Maryland Diversity and Socioeconomic Scoring Criteria

Caroline
March 6, 2019

Increased Competition for Cannabis Licenses in Maryland

For competitive cannabis license applications, diversity- and socioeconomic-related scoring criteria play an increasingly important role in determining who wins a license. Grower and Processor licenses in Maryland are no exception to this trend. In fact, Maryland’s latest round of applications has perhaps the most complicated and tedious diversity criteria that the cannabis industry has seen to date. The requirements are so highly involved that we have developed a formula to calculate the application points that our clients are eligible for on the basis of diversity and socioeconomic criteria. Don’t wait to contact our licensing experts now if you need help with a Maryland application!

The competition for license applications has become extremely strong over the past several years, with very narrow margins separating winners and losers. For example, in New Jersey’s Northern Region, 6% of application points were awarded based on diversity criteria, while winning scores were in a very tight range of 92.1–93.2%; in this case, diversity criteria could make or break a license application. In Maryland, diversity and socioeconomic criteria are even more heavily weighted, representing a full 15% of possible application points.

There are three distinct ways to capture diversity-related application points:

  • Narrative Diversity Plan
  • Disadvantaged Equity Applicant/Members of the Most Disadvantaged Groups in the Medical Cannabis Industry
  • Economically Disadvantaged Areas

Diversity Plan

5 Points

This is the only narrative-based diversity criteria in the application. Here, applicants have an opportunity to explain their team’s diversity, establish internal diversity goals, and outline a plan to achieve those goals. Applicants who have previously applied for licenses in other states will be familiar with these criteria, but Maryland goes one step further by asking specifically for proposed timelines and benchmarks for achieving the diversity goals outlined in the diversity plan, necessitating a level of detail that is not often required.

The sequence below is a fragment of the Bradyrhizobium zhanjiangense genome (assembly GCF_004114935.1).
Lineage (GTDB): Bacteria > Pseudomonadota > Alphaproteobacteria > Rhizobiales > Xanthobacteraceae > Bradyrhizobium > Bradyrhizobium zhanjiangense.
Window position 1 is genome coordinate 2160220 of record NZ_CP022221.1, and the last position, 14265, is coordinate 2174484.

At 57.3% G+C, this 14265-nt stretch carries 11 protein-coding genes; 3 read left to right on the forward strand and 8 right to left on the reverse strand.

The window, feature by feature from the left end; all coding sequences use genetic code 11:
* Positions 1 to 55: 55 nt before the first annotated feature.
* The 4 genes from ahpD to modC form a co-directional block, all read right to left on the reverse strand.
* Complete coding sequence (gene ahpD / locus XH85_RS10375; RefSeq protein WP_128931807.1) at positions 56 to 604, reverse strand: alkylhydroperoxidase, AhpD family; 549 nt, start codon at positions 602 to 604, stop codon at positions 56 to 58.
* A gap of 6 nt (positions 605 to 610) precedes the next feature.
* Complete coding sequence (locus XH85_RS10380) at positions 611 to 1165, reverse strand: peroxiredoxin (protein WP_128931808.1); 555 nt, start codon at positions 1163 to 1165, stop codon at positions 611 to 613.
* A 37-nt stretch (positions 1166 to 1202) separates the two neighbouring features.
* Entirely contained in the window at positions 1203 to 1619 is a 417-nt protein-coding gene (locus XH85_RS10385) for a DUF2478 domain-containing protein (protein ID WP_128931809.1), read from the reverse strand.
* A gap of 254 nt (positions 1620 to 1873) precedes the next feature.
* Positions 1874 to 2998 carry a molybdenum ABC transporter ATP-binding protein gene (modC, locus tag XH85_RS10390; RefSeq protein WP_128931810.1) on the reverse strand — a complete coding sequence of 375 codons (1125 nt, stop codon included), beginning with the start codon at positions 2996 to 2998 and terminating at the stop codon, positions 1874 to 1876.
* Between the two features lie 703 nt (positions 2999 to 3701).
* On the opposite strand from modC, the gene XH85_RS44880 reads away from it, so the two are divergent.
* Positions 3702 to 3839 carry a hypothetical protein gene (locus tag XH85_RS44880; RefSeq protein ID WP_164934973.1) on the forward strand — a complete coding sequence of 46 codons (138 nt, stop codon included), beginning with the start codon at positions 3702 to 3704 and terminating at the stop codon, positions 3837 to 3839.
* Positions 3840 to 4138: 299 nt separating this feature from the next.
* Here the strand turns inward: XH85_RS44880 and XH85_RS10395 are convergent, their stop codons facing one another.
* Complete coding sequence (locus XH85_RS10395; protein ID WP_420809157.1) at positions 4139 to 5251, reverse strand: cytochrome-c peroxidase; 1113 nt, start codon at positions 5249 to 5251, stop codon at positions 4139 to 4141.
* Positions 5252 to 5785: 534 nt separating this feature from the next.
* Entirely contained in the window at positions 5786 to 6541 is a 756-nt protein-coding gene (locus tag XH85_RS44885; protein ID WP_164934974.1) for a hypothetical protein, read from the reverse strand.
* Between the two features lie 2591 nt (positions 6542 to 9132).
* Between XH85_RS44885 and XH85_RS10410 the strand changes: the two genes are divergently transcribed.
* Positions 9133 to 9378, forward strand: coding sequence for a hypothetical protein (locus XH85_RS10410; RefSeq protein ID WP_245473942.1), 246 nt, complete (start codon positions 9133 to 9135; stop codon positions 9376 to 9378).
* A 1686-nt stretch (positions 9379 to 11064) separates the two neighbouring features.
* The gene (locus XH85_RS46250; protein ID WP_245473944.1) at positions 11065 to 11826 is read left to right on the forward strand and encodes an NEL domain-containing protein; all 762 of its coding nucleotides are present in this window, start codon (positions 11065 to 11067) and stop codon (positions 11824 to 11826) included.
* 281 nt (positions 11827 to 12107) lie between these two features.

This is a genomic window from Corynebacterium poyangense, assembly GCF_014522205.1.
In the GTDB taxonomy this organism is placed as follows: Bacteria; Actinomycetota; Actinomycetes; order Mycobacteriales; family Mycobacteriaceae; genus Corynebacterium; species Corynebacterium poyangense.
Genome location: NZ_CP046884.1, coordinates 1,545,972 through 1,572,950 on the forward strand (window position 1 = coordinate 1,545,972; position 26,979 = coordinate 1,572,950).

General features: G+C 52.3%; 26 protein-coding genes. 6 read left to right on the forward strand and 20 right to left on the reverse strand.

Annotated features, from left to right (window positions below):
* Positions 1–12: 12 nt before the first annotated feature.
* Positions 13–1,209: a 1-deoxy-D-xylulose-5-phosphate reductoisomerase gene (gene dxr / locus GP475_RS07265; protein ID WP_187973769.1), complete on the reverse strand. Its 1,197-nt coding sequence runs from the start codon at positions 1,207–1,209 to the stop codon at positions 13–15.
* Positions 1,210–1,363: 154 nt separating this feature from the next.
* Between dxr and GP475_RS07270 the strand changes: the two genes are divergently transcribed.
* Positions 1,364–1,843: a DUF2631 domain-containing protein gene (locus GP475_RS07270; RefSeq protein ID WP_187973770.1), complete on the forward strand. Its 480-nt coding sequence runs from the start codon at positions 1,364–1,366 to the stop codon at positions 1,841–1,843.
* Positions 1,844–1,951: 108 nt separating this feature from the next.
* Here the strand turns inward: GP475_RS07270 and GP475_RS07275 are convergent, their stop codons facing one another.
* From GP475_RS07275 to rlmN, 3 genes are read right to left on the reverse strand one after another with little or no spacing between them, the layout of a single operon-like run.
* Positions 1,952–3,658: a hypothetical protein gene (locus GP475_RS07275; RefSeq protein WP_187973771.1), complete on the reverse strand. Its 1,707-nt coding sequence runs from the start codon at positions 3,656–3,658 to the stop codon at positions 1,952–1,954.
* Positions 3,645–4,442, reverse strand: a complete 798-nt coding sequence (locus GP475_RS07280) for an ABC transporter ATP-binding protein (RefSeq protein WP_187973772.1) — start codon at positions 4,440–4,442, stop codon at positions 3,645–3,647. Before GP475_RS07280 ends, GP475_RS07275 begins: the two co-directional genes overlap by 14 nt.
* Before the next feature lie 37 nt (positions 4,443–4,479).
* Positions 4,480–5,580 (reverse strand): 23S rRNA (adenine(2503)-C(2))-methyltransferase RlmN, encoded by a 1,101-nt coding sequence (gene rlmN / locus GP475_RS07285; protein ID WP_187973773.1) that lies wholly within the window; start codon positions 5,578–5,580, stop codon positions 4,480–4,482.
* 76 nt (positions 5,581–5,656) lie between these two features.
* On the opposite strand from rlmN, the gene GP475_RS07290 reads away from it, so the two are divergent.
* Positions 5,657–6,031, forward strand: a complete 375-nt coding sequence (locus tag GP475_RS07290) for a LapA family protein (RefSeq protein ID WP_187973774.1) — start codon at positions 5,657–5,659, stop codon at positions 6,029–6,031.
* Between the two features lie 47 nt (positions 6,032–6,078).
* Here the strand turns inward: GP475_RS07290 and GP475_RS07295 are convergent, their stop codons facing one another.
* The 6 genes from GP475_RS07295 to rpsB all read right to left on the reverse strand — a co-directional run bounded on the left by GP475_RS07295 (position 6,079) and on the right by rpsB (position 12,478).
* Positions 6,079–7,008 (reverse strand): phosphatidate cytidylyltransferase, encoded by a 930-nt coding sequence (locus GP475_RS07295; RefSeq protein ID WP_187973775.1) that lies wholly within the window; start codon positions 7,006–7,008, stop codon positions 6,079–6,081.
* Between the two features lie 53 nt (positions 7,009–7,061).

Disadvantaged Equity Applicant / Most Disadvantaged Groups

5 Points

This section is where Maryland begins to complicate the diversity criteria. The first concept to understand is that the diversity status of owners only earns application points if the owner has a net worth equal to or below $1,713,333, or is a disadvantaged owner of a certified minority business enterprise. That means it is theoretically possible to have a 100% minority-owned business that does not qualify for points in this application section due to the high net worth of the owners.
The second concept to understand is the division between Disadvantaged Equity Applicants and Most Disadvantaged Groups. As defined in COMAR 10.62.01.01B(10), Disadvantaged Equity Applicants include women and minorities, specifically African Americans, American Indians/Native Americans, Asians, and Hispanics. The Most Disadvantaged Groups include only African Americans and American Indians/Native Americans. This distinction is critical to understanding the points available to you:

  • If at least 51% of your business’ ownership interest is held by Disadvantaged Equity Applicants, you are eligible for 3 points.